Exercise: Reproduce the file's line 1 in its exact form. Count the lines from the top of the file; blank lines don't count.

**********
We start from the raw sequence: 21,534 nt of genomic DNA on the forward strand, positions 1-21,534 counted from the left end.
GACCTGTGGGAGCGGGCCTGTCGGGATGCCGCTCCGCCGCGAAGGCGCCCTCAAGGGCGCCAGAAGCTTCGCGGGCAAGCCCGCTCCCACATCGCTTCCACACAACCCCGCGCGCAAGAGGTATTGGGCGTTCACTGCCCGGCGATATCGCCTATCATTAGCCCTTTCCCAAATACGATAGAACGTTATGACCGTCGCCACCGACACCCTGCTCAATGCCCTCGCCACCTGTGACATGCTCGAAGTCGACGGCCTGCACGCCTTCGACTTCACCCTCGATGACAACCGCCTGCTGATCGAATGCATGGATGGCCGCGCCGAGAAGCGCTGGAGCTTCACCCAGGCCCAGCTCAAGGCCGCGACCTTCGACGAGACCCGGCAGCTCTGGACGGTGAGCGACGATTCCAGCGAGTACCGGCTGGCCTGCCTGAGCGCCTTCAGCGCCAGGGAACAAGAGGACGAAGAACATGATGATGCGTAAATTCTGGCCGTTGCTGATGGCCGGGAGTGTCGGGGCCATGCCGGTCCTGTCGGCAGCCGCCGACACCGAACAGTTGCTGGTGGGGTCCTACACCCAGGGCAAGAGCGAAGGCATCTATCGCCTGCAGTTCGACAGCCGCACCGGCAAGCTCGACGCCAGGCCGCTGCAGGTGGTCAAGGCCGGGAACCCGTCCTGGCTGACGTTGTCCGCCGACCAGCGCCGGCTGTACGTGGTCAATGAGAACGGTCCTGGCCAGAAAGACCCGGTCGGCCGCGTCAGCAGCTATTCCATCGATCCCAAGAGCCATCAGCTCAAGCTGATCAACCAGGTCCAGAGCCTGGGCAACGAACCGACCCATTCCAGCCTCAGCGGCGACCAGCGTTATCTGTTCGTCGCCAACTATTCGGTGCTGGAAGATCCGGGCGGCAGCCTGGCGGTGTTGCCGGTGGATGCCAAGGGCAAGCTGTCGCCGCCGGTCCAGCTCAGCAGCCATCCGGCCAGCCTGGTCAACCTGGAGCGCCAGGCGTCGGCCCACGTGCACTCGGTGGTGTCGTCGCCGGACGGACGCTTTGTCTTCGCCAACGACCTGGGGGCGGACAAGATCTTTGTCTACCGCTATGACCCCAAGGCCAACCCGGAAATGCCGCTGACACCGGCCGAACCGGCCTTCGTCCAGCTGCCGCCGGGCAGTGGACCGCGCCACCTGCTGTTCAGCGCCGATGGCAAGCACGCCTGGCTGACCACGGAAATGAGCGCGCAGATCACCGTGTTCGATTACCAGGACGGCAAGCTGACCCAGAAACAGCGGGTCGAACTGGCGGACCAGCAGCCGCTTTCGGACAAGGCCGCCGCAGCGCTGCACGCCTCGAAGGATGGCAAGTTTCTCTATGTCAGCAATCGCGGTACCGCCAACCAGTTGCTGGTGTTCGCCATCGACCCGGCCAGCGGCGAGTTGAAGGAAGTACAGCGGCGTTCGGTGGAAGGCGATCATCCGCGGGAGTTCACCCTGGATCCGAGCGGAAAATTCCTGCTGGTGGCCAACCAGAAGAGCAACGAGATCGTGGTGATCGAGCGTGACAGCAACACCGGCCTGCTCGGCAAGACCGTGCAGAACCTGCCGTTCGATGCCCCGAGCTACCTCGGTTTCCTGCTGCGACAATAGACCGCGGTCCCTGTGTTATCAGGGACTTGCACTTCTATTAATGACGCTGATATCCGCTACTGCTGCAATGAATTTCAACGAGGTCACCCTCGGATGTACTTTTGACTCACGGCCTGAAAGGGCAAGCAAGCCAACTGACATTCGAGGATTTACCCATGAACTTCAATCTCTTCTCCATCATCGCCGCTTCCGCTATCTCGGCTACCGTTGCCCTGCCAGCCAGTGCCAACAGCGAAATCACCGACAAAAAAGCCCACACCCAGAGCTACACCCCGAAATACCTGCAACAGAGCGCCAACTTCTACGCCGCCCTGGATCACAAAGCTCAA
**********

We start from the raw sequence: 21,534 nt of genomic DNA on the forward strand, positions 1-21,534 counted from the left end.